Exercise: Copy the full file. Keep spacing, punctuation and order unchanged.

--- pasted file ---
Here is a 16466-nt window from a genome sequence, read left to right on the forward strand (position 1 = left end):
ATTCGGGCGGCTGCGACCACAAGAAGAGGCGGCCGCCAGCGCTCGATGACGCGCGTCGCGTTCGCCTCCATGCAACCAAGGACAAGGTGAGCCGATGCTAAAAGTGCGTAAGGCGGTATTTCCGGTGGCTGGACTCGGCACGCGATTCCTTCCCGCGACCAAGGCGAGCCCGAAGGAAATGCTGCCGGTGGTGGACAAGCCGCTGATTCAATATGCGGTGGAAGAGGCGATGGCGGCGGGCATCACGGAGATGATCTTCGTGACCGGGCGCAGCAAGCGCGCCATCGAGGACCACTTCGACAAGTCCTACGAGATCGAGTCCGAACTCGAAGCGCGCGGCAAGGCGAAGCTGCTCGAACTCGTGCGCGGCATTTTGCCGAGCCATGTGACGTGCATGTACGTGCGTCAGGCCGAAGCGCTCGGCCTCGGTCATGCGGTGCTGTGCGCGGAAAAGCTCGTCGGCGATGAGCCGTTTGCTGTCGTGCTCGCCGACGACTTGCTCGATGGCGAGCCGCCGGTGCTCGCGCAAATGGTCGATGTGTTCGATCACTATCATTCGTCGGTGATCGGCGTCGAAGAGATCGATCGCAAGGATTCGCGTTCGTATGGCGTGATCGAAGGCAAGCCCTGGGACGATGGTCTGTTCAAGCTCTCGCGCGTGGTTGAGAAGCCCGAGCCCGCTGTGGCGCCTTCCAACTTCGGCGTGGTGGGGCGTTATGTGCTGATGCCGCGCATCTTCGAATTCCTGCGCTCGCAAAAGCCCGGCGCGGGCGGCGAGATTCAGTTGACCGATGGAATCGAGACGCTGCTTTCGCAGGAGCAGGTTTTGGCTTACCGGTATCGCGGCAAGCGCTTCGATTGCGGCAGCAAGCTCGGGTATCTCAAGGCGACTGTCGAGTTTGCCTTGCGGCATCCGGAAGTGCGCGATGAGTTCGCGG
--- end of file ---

Here is a 16466-nt window from a genome sequence, read left to right on the forward strand (position 1 = left end):
ATTCGGGCGGCTGCGACCACAAGAAGAGGCGGCCGCCAGCGCTCGATGACGCGCGTCGCGTTCGCCTCCATGCAACCAAGGACAAGGTGAGCCGATGCTAAAAGTGCGTAAGGCGGTATTTCCGGTGGCTGGACTCGGCACGCGATTCCTTCCCGCGACCAAGGCGAGCCCGAAGGAAATGCTGCCGGTGGTGGACAAGCCGCTGATTCAATATGCGGTGGAAGAGGCGATGGCGGCGGGCATCACGGAGATGATCTTCGTGACCGGGCGCAGCAAGCGCGCCATCGAGGACCACTTCGACAAGTCCTACGAGATCGAGTCCGAACTCGAAGCGCGCGGCAAGGCGAAGCTGCTCGAACTCGTGCGCGGCATTTTGCCGAGCCATGTGACGTGCATGTACGTGCGTCAGGCCGAAGCGCTCGGCCTCGGTCATGCGGTGCTGTGCGCGGAAAAGCTCGTCGGCGATGAGCCGTTTGCTGTCGTGCTCGCCGACGACTTGCTCGATGGCGAGCCGCCGGTGCTCGCGCAAATGGTCGATGTGTTCGATCACTATCATTCGTCGGTGATCGGCGTCGAAGAGATCGATCGCAAGGATTCGCGTTCGTATGGCGTGATCGAAGGCAAGCCCTGGGACGATGGTCTGTTCAAGCTCTCGCGCGTGGTTGAGAAGCCCGAGCCCGCTGTGGCGCCTTCCAACTTCGGCGTGGTGGGGCGTTATGTGCTGATGCCGCGCATCTTCGAATTCCTGCGCTCGCAAAAGCCCGGCGCGGGCGGCGAGATTCAGTTGACCGATGGAATCGAGACGCTGCTTTCGCAGGAGCAGGTTTTGGCTTACCGGTATCGCGGCAAGCGCTTCGATTGCGGCAGCAAGCTCGGGTATCTCAAGGCGACTGTCGAGTTTGCCTTGCGGCATCCGGAAGTGCGCGATGAGTTCGCGG